“Everything is God”: The Shema and the Environment

Rabbi Marc Angel is one of the most important Jewish thinkers today: the former chief rabbi of Congregation Shearith Israel , New York’s oldest Sephardic synagogue, he created and now heads the Institute for Jewish Ideas and Ideals, a think tank that has pioneered innovative modern Orthodox thought in the Sephardic tradition.  His recent award-winning book on Maimonides and Spinoza is extremely useful reading for anyone interested in religion and philosophy.  Rabbi Angel’s thoughts on this week’s Torah portion, which includes the Shema, Judaism’s foundational prayer, offers some interesting new support for Jewish environmentalism.

At issue is a statement from Pirkei Avot, (literally the “Chapters of the Fathers”), the most important tractate of Mishnah, which has long bedeviled Jewish environmentalists:

Rabbi Jacob said: One who is reviewing his Torah study while walking on the way, and interrupts his study to say, “What a beautiful tree!” or “What a beautiful field!”, is regarded by Scripture as if he endangered his soul.

That is from Chapter 3, Mishnah 9 for those of you keeping score at home, but in any event, it certainly is not going to please the folks at, say, the Coalition on the Environment and Jewish Life, or really any Jew committed to a) the tradition; and b) preserving the planet.

By focusing on the word “interruption,” Rabbi Angel argues that the text is not as anti-environmentalist as it seems.  We can learn about God either through Torah study or through contemplation and wonder of nature, Rabbi Angel notes, quoting from Maimonides.  The lesson, here, he argues, is

study Torah as a manifestation of God’s words and will; admire Nature as a reflection of God’s wisdom and creative powers. View Torah and Nature as complementary paths to God. Do not “interrupt” between them; do not see them as distinct and separate domains.

This is the true meaning of the Shema, which reads: Hear, O Israel, The Lord our God, the Lord is One.  Since God is One, “interrupting” between different ways of appreciating God splits God’s unity apart.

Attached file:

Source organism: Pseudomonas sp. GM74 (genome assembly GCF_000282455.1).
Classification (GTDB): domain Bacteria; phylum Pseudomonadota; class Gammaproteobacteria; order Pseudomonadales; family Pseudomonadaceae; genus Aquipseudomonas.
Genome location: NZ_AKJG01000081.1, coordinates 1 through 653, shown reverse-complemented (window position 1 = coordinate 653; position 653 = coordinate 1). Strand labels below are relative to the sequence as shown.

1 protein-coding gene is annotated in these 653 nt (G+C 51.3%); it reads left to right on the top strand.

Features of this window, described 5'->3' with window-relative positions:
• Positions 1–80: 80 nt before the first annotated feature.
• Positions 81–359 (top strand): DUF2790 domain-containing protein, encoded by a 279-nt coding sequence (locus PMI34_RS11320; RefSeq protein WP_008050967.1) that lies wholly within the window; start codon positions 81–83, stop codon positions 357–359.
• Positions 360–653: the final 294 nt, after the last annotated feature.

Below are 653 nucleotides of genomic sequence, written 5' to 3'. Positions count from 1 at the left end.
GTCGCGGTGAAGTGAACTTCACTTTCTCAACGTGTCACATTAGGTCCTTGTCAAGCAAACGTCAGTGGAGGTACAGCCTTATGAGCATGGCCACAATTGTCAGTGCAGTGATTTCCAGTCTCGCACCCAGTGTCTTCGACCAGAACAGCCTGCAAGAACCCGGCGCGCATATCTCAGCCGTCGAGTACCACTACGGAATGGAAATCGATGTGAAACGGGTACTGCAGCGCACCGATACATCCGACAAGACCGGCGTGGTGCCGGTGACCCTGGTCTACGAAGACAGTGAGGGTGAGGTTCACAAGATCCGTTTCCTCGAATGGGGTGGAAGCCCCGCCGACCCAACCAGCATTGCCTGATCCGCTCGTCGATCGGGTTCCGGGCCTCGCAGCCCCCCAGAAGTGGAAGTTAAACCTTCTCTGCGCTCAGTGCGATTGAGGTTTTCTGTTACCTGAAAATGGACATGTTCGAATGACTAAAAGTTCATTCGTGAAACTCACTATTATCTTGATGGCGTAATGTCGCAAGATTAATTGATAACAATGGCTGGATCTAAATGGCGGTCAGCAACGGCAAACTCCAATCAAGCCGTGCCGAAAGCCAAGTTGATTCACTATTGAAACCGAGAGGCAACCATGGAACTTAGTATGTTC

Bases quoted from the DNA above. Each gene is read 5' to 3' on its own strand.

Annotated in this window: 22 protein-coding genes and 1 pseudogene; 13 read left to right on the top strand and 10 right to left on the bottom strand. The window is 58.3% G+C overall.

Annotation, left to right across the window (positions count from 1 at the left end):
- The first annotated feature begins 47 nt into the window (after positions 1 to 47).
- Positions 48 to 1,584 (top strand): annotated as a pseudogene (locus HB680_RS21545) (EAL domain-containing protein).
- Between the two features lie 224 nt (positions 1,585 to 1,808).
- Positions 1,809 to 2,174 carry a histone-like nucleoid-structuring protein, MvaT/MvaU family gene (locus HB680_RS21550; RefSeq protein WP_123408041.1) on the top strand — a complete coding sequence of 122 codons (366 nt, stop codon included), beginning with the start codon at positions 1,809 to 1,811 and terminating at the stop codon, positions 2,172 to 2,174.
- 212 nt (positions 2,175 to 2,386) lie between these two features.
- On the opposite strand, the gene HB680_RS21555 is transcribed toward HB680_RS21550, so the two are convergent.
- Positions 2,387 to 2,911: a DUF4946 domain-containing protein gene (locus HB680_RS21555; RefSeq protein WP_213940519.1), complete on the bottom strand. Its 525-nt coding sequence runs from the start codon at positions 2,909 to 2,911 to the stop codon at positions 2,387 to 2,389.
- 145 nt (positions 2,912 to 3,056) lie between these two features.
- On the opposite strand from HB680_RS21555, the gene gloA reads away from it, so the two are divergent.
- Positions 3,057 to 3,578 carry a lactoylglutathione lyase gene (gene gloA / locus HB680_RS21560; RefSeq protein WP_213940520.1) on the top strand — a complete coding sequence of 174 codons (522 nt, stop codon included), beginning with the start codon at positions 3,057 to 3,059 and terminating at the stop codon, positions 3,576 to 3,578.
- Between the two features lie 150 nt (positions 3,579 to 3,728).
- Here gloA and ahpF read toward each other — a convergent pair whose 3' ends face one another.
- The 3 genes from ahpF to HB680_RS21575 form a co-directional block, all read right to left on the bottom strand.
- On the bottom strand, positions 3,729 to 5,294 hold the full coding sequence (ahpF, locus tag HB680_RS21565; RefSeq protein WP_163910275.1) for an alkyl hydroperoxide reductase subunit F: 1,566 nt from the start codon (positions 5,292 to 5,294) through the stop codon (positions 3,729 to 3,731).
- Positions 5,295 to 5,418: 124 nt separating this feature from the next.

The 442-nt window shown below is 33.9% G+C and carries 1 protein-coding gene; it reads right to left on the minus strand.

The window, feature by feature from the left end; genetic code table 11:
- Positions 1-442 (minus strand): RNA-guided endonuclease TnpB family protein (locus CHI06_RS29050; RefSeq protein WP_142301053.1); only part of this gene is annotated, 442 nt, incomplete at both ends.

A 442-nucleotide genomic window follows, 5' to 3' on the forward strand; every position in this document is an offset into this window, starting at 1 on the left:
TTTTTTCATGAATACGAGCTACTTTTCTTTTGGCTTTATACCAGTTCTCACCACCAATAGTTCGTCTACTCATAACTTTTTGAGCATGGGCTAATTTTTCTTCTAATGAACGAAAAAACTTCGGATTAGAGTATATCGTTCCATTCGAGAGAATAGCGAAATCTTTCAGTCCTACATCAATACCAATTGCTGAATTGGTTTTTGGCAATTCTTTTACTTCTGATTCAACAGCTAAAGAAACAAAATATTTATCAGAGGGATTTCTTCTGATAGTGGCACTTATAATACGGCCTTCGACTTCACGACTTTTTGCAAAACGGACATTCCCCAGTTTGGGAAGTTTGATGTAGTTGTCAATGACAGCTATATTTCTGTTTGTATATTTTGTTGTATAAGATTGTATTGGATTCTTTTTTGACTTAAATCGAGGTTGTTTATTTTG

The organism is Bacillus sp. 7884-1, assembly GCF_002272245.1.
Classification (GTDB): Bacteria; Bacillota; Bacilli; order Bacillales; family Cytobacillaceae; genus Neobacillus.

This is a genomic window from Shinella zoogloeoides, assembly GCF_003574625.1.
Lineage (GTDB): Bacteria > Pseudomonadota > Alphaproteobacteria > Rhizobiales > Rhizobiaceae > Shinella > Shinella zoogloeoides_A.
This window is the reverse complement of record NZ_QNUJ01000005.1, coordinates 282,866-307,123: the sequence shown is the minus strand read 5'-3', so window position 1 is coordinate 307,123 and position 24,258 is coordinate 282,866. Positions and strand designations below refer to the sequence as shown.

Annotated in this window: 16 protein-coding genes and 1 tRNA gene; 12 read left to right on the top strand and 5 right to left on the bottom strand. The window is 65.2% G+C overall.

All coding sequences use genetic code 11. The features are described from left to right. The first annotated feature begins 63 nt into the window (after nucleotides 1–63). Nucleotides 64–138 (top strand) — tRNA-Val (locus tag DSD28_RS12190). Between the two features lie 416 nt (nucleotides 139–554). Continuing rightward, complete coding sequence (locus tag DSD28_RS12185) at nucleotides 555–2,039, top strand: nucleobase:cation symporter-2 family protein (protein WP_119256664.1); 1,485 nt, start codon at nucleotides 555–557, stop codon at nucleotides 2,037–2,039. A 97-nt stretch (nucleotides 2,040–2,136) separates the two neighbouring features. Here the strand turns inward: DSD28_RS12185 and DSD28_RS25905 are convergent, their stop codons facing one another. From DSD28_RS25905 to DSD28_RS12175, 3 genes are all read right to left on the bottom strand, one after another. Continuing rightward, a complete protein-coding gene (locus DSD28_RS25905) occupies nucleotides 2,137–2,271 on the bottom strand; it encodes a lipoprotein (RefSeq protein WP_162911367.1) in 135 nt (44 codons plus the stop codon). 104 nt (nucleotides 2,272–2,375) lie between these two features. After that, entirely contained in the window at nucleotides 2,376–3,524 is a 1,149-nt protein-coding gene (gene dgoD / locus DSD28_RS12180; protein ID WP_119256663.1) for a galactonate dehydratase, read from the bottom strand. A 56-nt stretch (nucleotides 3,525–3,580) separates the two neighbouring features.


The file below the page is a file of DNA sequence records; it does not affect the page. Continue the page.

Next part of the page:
The point here is not focusing on the English word “interrupt.”  The Hebrew that is usually translated as “interrupt” is Mafsiq, which at least in modern parlance just means “stops.”  If you want someone to stop doing something, you say to them Tafsiq!, or “Stop!”  So “interrupt” doesn’t seem to carry much particular weight, at least with my rudimentary Hebrew.

Rather, it is better to interpret Rabbi Angel’s statement in this way: either “stopping” or “interrupting” is bad in Rabbi Jacob’s hypothetical because the traveler is not recognizing that the wonder of nature is itself the work of God.  So for someone to think, “I’m stopping the appreciation of God in order to appreciate nature” is in endangering one’s soul because it fails to recognize that “the whole earth is filled with God’s glory.”  In doing so, Rabbi Angel is aligning himself with the late 19th century Chasidic master the Sfat Emet, who told his children and grandchildren that the greatest secret of Judaism is that “everything is God.”  And that, obviously includes the natural world.

It is particularly nice to see someone with Rabbi Angel’s eminence and learning engaging on critical environmental issues.  With droughts, heat waves, and climate-induced power outages making this a “climate change” summer, any good news is particularly welcome.

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